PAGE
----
The Şehir Hatları ferry boat line, offering service across the Bosphorus to the Princes Islands and up to the Black Sea, has been operating for 165 years. The fleet consists of twenty-eight boats, some carrying 600 passengers with their cars, others carrying up to 1,800 foot passengers. The iconic white boats with yellow trim date back to 1973, though most are more recently built to match the changing times. The forty-five docks around Istanbul create a series of interconnected lines criss-crossing the straight and the Golden Horn.

The M/S ŞH-Kadıköy crosses from Beşiktaş to Kadıköy and back again twice an hour. Built in 2009 this boat carries up to 1,800 passengers, though it doesn’t often feel crowded. One can always find a quiet corner of the boat, either up on the top deck with views of the sky and gulls, the rear with its beautiful curved stair cases, the covered bow on the middle level, or the lower benches on the outside that give the feeling you are gliding over the water. There is always a man offering hot tea or toast to warm your hands on a chilly day, or of course, you can go inside with the padded seats.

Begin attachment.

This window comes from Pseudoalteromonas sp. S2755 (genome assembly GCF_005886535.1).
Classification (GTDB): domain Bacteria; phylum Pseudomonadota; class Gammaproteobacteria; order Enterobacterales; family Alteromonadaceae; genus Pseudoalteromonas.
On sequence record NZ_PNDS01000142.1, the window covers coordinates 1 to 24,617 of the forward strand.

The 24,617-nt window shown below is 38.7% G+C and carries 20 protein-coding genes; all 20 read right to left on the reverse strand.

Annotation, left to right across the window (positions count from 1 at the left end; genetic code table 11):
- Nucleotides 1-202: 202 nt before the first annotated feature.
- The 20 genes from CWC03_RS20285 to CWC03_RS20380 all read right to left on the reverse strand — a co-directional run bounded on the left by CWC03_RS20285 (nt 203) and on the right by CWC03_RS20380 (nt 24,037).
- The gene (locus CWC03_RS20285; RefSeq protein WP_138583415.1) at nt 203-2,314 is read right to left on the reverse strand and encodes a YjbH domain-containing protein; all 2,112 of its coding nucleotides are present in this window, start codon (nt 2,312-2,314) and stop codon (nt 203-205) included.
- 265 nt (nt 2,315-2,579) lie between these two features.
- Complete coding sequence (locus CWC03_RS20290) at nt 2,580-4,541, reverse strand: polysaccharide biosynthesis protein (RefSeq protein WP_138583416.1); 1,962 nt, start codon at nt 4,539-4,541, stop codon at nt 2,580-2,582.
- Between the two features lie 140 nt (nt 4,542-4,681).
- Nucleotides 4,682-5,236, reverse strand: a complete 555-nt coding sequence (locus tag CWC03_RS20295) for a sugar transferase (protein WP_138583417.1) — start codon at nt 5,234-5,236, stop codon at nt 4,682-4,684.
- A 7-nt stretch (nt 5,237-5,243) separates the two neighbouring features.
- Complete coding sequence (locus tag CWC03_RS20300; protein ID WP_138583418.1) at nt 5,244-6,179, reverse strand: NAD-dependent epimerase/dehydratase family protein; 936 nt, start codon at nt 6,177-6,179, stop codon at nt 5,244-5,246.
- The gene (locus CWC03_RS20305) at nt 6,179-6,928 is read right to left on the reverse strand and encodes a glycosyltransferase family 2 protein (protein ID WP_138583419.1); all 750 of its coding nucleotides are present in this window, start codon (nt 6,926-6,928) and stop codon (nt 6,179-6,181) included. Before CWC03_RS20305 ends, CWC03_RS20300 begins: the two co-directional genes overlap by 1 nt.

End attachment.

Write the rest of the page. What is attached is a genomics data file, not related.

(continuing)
A ferry ride, no matter the weather, is a pause in time. To feel the cool, salty breeze, to smell the slight scent of motor oil, to hear the cries of seagulls as people toss them simit, the call of the çaycı offering tea in a real glass, the rumbling engine as the ferry pulls away from the dock — riding the ferry in Istanbul is the one mode of transportation that is inspiring and rejuvenating. A slice out of daily life, away from the hectic horns, the crush of people, and pressures of work and reality, a ride on the ferry is a space for relaxation.

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Erin Power
Erin is an artist and educator at a local high school where she teaches photography and art. Shooting both analogue and digital, Erin is especially interested in alternative processes such as photomontage, transfers, and cyanotype. Favorite photographic subjects are people and places that are lesser known and appreciated and she enjoys the challenge of making portraits of strangers.

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